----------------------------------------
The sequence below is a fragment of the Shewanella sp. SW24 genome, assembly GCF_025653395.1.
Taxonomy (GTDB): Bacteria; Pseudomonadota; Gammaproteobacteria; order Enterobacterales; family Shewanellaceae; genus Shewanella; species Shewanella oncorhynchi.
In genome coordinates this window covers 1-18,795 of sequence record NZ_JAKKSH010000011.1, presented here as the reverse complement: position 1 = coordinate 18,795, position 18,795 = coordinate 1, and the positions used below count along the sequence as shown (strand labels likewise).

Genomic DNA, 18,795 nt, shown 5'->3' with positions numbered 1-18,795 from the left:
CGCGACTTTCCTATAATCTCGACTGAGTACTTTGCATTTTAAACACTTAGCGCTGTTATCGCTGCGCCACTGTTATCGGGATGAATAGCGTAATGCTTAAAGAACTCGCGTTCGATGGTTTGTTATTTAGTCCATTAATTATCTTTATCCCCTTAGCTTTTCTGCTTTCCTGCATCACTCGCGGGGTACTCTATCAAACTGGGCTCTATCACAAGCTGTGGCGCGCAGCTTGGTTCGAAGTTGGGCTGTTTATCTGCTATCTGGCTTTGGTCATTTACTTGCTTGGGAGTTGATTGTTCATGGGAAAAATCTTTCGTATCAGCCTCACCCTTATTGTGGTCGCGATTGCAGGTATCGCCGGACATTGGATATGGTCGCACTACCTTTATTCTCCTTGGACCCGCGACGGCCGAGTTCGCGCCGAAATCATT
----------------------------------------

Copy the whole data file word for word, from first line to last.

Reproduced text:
The sequence below is a fragment of the Shewanella sp. SW24 genome, assembly GCF_025653395.1.
Taxonomy (GTDB): Bacteria; Pseudomonadota; Gammaproteobacteria; order Enterobacterales; family Shewanellaceae; genus Shewanella; species Shewanella oncorhynchi.
In genome coordinates this window covers 1-18,795 of sequence record NZ_JAKKSH010000011.1, presented here as the reverse complement: position 1 = coordinate 18,795, position 18,795 = coordinate 1, and the positions used below count along the sequence as shown (strand labels likewise).

Genomic DNA, 18,795 nt, shown 5'->3' with positions numbered 1-18,795 from the left:
CGCGACTTTCCTATAATCTCGACTGAGTACTTTGCATTTTAAACACTTAGCGCTGTTATCGCTGCGCCACTGTTATCGGGATGAATAGCGTAATGCTTAAAGAACTCGCGTTCGATGGTTTGTTATTTAGTCCATTAATTATCTTTATCCCCTTAGCTTTTCTGCTTTCCTGCATCACTCGCGGGGTACTCTATCAAACTGGGCTCTATCACAAGCTGTGGCGCGCAGCTTGGTTCGAAGTTGGGCTGTTTATCTGCTATCTGGCTTTGGTCATTTACTTGCTTGGGAGTTGATTGTTCATGGGAAAAATCTTTCGTATCAGCCTCACCCTTATTGTGGTCGCGATTGCAGGTATCGCCGGACATTGGATATGGTCGCACTACCTTTATTCTCCTTGGACCCGCGACGGCCGAGTTCGCGCCGAAATCATT